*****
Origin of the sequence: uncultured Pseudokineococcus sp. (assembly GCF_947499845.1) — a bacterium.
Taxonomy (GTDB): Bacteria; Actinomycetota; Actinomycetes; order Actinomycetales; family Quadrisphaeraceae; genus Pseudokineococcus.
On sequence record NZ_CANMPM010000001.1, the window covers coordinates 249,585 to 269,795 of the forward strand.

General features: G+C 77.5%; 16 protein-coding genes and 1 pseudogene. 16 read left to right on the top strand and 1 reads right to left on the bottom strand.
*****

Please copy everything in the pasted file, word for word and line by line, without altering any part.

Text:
Origin of the sequence: uncultured Pseudokineococcus sp. (assembly GCF_947499845.1) — a bacterium.
Taxonomy (GTDB): Bacteria; Actinomycetota; Actinomycetes; order Actinomycetales; family Quadrisphaeraceae; genus Pseudokineococcus.
On sequence record NZ_CANMPM010000001.1, the window covers coordinates 249,585 to 269,795 of the forward strand.

General features: G+C 77.5%; 16 protein-coding genes and 1 pseudogene. 16 read left to right on the top strand and 1 reads right to left on the bottom strand.